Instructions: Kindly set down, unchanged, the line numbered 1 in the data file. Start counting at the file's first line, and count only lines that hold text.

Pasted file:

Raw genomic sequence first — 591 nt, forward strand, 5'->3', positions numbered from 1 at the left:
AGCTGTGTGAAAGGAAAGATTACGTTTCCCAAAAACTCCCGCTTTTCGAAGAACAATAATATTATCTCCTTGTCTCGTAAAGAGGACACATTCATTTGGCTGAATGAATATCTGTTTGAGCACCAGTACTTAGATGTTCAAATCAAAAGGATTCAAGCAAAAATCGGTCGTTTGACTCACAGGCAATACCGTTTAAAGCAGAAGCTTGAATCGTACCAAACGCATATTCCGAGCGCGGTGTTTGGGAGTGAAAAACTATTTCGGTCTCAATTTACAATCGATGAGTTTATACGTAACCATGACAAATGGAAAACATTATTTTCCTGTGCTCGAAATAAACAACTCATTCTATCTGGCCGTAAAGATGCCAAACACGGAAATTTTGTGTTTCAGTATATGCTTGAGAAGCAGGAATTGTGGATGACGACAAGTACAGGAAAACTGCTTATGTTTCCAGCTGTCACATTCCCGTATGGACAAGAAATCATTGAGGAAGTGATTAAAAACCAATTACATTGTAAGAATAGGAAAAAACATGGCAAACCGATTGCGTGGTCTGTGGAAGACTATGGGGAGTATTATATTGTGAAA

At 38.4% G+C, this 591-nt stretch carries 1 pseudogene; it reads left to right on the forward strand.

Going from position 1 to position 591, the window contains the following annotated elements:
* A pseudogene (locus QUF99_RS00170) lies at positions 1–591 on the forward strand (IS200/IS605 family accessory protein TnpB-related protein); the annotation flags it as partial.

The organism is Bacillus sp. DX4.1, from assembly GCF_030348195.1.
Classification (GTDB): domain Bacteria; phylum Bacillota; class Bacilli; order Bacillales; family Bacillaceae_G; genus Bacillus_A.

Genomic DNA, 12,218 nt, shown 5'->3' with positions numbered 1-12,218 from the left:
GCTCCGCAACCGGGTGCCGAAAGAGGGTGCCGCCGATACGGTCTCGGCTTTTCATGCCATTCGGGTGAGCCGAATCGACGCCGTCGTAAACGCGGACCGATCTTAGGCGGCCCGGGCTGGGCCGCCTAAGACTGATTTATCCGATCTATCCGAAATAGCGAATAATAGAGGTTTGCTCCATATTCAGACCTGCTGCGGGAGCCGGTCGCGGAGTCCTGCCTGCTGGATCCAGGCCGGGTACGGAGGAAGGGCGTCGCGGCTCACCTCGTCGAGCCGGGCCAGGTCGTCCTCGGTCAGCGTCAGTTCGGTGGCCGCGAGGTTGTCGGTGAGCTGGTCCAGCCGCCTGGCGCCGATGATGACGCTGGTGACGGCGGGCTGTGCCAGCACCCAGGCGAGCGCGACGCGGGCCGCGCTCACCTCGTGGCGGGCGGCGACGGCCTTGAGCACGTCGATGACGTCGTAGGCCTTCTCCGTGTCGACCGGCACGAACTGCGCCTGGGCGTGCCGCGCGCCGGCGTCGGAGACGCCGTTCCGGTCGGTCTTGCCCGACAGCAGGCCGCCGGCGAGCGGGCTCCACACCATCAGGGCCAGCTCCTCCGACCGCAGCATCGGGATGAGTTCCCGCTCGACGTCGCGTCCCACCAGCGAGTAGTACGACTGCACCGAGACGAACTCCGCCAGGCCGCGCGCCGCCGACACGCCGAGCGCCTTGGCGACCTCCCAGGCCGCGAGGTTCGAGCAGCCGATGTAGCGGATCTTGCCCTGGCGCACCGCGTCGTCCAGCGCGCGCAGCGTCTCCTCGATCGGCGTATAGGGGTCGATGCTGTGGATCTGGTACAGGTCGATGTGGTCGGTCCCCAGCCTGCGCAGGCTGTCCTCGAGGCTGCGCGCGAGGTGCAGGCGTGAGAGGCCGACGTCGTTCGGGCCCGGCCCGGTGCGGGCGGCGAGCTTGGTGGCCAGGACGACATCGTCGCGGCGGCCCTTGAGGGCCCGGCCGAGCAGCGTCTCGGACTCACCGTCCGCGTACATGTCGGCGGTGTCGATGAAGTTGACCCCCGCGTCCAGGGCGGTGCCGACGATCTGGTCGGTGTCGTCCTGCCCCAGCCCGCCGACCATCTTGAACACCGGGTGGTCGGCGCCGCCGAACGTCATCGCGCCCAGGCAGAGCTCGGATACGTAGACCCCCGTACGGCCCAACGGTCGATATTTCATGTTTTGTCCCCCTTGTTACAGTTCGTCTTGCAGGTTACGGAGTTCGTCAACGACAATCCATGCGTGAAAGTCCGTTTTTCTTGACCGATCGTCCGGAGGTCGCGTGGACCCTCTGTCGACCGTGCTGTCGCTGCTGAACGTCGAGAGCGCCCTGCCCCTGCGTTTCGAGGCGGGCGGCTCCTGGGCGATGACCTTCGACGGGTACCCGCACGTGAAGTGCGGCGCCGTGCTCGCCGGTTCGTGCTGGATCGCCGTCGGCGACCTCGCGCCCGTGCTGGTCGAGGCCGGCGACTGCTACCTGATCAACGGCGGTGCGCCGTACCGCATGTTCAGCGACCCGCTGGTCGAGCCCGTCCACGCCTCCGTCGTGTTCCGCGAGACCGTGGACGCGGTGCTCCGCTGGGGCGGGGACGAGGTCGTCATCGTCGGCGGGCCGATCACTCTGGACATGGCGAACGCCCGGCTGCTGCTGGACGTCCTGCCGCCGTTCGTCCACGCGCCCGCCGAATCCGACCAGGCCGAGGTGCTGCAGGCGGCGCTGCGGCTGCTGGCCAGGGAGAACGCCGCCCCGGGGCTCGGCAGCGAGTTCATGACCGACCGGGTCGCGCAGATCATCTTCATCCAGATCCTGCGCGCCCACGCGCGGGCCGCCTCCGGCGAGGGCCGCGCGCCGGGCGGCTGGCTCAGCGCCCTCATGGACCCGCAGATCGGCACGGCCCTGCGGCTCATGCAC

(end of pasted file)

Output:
Raw genomic sequence first — 591 nt, forward strand, 5'->3', positions numbered from 1 at the left: